The pandemic disrupted every aspect of our lives. On their own, each of these changes might have been small. Shifting to remote work was challenging, for example. So were the many months of isolation and feeling nervous about whether a neighbor might be contagious. But combine all these changes together, and the experience quickly becomes overwhelming.
Though the world is beginning to open up again, the emotional and mental effects of the pandemic linger. More and more people – 49 percent, according to the American Psychological Association – report being uncomfortable about returning to in-person social interactions. Getting vaccinated seems to have no effect on this level of social anxiety.
At Northern California Behavioral Health System, we have noticed this increased prevalence of social anxiety as well at both our Santa Rosa and Sacramento locations. Here’s how the pandemic has changed social anxiety and how to know when additional help is needed.
Why Are We So Nervous About Returning to Normal?
None of us had ever experienced anything like the pandemic before. With little warning, our brains were suddenly flooded with fear about interacting with other people.
“What if they get me sick?”
“What if I get them sick?”
“How long do I have to shelter in place?”
This fear about interactions with other people was social anxiety. While some people struggled with social anxiety before the pandemic, suddenly people who were otherwise in stable, safe environments found their sense of safety challenged.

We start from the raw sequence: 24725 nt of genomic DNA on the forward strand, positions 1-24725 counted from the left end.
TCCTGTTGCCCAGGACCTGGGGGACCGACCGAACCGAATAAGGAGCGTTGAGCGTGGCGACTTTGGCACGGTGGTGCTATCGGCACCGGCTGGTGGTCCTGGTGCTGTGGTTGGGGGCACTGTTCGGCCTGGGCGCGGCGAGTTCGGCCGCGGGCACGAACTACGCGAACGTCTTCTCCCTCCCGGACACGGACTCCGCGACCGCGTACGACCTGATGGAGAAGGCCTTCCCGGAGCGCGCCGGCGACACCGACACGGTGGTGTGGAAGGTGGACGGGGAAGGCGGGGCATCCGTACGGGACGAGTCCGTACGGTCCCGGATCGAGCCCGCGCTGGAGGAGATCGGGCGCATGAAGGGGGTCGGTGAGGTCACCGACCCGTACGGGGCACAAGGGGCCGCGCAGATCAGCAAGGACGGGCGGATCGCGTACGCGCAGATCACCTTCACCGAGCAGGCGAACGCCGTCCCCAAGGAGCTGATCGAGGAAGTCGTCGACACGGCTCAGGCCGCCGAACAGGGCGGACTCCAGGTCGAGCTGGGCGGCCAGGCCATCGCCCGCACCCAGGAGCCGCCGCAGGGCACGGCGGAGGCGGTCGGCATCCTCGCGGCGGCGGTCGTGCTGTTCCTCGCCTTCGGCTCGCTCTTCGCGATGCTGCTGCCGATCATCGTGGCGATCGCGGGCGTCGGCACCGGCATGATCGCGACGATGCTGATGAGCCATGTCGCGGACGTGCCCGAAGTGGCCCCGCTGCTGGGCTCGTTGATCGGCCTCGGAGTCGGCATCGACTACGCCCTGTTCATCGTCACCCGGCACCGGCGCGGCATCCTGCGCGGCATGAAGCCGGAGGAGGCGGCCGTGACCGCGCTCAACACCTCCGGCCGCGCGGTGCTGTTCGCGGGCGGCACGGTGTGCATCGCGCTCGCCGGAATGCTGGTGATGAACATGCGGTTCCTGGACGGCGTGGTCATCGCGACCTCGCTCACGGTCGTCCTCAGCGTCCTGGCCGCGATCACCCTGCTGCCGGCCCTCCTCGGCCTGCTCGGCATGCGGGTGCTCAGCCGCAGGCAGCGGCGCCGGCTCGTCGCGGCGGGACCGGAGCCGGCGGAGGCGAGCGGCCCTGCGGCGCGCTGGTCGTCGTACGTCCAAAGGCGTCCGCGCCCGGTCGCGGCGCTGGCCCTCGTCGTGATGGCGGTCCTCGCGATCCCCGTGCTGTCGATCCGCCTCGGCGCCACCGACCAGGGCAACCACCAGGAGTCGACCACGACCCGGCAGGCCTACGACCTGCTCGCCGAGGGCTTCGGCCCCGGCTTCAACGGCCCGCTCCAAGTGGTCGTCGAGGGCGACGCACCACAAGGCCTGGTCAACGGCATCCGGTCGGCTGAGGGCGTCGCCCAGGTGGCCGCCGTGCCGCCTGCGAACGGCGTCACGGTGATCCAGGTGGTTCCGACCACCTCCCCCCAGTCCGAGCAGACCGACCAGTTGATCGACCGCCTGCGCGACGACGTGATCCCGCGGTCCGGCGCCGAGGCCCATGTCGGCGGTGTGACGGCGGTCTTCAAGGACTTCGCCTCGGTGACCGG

While social anxiety can feel debilitating, it’s actually a way our brains protect us. Fear kept our ancestors aware of potential dangers, protecting them. Fear and anxiety can protect us too, but sometimes the brain doesn’t know when to stop. For those with social anxiety, the brain continues to signal warnings and fear around social interaction… even when the interaction is logically “safe”.
Since the pandemic hasn’t had a clear “end”, many of us continue to experience the warning signals around social interaction. And in some people, this has grown into uncontrollable social anxiety.
What to Do If You’re Feeling Post-pandemic Social Anxiety
If you find yourself struggling to manage your post-pandemic social anxiety, there are some steps you can try to calm your brain’s warnings:
- Work up gradually. For some people, going to visit fully-vaccinated friends and family makes alarm bells go off. Instead of attending large gatherings, consider slowly building up to “normal” through smaller groups. Start where you’re comfortable and build from there.
- Reduce anxiety triggers. Watching the news or scrolling on social media can trigger our fight-or-flight responses. Taking a break from anxiety triggers like the news can or social media helps us stay calm. Out of sight, out of mind.
- Practice mental exercises to stay in control. A mental health professional can teach you techniques like Cognitive Behavioral Therapy (CBT), a practice designed to help you examine ideas. Then, if the idea doesn’t serve you, you can consciously put it away and combat anxiety.
You may need the assistance of a mental health professional to learn, practice, and use techniques like CBT.
If You Need Help, You’re Not Alone
This pandemic has affected us all in ways we never could have expected. And for some of us, that means experiencing new levels of social anxiety – especially as we return to our new normal.
At Northern California Behavioral Health System, our teams of specialists understand social anxiety. We can help you learn to manage triggers and restore your quality of life. Call us directly at 877-978-4848 or contact us online to speak with our mental health professionals.